It is important that schools and parents help to raise well-rounded gifted young people who accept their gifts and do not minimise them. Parents can impart valuable lessons to their gifted children whilst helping them achieve a balanced life. It is fine for gifted children to spend a lot of time pursuing their interests, but even the most advanced children should participate in family life, chores, playing with siblings and community involvement. A well-balanced life equals a well-rounded, happy young person.

The ‘dumbing down’ phenomenon of the gifted and talented

Under-achievement in exceptionally gifted students has been documented in the literature. Fears of envy or retaliation and peer pressure can lead precocious intellects to resort to various forms of disengagement and withdrawal to avoid the emotional pain of such conflict (Grobman, 2006). Most students want to fit in, as do the gifted, and they may mask their talents in order to do so. Hoover-Schultz (2005) contends that at first glance ‘gifted under-achievement’ seems like an oxymoron; it can also be an educational enigma. The loss to society can be tragic when students do not achieve their full potential due to peer pressure; minor neurological problems may also make under-achievers behave this way.

We must support all students - also, or especially, the gifted - so that they elevate themselves to their full potential. Cross (1997) raised this issue repeatedly in her research about under-achieving gifted students, students who know that they are different, that they show intelligence and are outspoken, and then people tend to isolate them and put labels or expectations on them. Dumbing down can actually be thought of as a ‘coping’ strategy for these students in order to fit in (Cross, 1997, 2002). Cross believes that one of the most detrimental coping mechanisms academically gifted students employ is under-achievement. According to Cross (1997) we must provide effective guidance to the gifted students so that they can chart a new course for not lowering their achievement just to fit in, whether with peers, society or competitive occurrences.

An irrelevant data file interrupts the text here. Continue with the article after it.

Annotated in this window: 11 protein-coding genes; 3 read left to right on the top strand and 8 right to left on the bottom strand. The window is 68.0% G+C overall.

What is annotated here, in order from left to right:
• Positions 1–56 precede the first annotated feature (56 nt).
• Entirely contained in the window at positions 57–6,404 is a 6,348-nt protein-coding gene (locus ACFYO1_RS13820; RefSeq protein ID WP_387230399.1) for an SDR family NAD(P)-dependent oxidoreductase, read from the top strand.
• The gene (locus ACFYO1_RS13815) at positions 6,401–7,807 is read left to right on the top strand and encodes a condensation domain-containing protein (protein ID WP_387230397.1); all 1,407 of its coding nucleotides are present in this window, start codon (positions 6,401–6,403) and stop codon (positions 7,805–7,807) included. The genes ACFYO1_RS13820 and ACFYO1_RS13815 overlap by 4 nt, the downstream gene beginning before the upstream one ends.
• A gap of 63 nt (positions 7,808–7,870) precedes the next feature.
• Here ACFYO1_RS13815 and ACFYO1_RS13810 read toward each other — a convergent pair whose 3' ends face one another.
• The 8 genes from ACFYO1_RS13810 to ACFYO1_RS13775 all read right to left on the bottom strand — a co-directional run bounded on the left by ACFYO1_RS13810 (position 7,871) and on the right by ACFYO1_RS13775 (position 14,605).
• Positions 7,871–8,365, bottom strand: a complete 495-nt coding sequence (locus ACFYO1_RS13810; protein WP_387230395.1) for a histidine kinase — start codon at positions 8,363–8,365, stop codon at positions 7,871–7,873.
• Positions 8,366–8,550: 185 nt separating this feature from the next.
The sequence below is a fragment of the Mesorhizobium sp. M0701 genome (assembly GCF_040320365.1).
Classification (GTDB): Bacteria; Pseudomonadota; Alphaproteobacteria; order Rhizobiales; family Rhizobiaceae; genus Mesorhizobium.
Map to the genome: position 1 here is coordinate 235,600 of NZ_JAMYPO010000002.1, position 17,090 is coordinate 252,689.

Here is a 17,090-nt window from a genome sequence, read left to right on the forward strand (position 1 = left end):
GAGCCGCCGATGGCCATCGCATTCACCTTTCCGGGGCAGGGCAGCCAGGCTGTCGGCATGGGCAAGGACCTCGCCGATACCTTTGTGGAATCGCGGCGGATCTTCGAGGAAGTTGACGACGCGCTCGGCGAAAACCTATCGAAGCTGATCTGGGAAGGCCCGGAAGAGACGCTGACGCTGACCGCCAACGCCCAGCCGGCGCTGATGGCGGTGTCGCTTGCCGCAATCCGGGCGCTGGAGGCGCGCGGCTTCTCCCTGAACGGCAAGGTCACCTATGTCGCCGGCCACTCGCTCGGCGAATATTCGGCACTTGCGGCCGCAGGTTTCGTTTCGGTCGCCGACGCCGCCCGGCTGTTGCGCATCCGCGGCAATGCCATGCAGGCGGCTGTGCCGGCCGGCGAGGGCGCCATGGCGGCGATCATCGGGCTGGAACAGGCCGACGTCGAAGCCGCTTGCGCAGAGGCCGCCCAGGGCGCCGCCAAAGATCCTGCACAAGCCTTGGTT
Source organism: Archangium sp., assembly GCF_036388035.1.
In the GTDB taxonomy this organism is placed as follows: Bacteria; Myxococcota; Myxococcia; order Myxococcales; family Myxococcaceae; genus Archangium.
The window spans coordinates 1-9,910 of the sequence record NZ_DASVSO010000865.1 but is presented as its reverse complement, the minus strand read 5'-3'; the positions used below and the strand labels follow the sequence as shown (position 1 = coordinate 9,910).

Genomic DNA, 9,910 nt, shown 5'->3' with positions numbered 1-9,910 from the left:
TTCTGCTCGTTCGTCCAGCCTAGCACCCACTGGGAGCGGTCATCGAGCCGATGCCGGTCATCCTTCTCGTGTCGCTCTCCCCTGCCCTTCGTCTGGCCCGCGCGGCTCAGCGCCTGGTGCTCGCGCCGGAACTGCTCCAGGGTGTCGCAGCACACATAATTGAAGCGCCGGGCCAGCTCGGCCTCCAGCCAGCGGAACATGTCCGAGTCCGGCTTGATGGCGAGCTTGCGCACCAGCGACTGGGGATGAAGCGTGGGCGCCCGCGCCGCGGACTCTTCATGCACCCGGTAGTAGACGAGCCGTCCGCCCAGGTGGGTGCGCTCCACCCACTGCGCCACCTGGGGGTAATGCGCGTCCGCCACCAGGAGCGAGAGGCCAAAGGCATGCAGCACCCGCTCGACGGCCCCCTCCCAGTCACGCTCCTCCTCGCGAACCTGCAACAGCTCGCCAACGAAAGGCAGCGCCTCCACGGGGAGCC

Teachers need to teach their gifted students strategies so that they will not employ these severe patterns of coping behaviours that include trying to blend in with non-gifted students, under-achievement, and even suicidal behaviour (Cross, 1997). Gifted programmes certainly have many benefits. For example, a study by Cross, Stewart and Coleman (2003) showed that co-participants in the study described feeling more accepted in the gifted magnet school than in previous non-magnet schools, as they did not have to change who they were or dumb down their intellect to fit in. Whilst it my not be possible for all gifted student to attend a gifted magnet school, there are certainly benefits to this so that students do not have to become de-geniused. Plucker (2008) and Cross (2002) believe that we must challenge many of the myths about the social and emotional developmental of gifted students, provide appropriate counselling and create learning environments where students with gifts and talents can thrive. In this article we suggest the use of bibliotherapy as a form of counselling to reach these gifted students, so that they will not dumb down to fit in with classmates and society.